Northern Ireland

Good and bad speeds in Newry

Image caption Newry was left out of the Project Kelvin loop

Location is key when it comes to connectivity in Newry.

If you live or work in the right place internet speeds are good. If not, you struggle.

"There are pockets of Newry that are bereft of any speed," said David Hanna of Hanna Hillen Estate Agency, based in Hill Street.

"We want to bring four or five new staff but we don't have the broadband speed. Public wifi doesn't have the security that we need.

"We have staff out and about in customers' premises and we need to be able to get access into our own office to deliver the quality of service they want."

On the edge of the city, Autoline Insurance Group is very happy with its internet speed. The company also has offices in Coleraine, Ballymena and Downpatrick.

"Internet connectivity is mission critical to us," said Operations Manager Julie Gibbons.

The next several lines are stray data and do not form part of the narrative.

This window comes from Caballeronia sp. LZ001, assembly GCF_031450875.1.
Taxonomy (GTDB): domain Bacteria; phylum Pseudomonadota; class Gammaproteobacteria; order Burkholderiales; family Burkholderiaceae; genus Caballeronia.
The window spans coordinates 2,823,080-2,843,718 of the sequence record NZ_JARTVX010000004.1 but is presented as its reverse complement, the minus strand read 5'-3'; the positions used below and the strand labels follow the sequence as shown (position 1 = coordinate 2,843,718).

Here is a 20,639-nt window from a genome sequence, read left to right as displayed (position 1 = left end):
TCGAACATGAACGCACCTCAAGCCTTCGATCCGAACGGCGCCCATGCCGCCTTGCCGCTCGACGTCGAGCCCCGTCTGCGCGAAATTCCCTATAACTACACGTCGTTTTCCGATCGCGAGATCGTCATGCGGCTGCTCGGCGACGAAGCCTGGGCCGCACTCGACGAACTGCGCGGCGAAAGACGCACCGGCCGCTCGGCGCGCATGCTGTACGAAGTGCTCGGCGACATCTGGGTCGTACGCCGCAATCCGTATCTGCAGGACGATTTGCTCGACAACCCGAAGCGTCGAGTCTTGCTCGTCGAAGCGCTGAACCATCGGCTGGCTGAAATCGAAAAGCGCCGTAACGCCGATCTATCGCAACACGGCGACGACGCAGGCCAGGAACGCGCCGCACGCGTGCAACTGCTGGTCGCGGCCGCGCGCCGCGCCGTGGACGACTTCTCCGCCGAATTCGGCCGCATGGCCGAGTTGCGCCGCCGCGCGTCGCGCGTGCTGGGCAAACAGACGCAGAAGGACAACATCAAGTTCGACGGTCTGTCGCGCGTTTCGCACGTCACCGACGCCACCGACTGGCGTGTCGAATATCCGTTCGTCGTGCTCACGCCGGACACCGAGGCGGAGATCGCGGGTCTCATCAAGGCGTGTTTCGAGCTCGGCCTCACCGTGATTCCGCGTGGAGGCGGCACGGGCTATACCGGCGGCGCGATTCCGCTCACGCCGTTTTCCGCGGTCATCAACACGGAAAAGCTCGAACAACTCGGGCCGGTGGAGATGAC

"We have a significant amount of data between our four offices."

Julie said she was disappointed that Newry was left out of the Project Kelvin loop.

That's the digital ring that connects hubs around Northern Ireland to each other, the US and the rest of Europe making high speed broadband a reality.

"It basically came round from Belfast, then went down to Armagh, across the border at Monaghan thereby effectively cutting out the whole of the south Down area," she said.

Project Kelvin does pass through Dundalk, across the border in County Louth.

The president of the local chamber of commerce Paddy Malone said that was one of the reasons why PayPal has established itself in the town creating nearly 2,000 jobs.

"Kelvin was a tipping point. We were competing against Limerick. PayPal is the single biggest investment the IDA will make in Ireland this year," he said.

Dundalk also managed to avoid digging up the roads to lay cables. Instead they run through the sewers.

"It meant that we were able to connect all the local authorities. The town council, the county council, the Guards, the fire station, the health board and the hospital are all interconnected," said Mr Malone.

"Nothing had to be disturbed. No digging up any roadway. People were unaware other than seeing open manholes."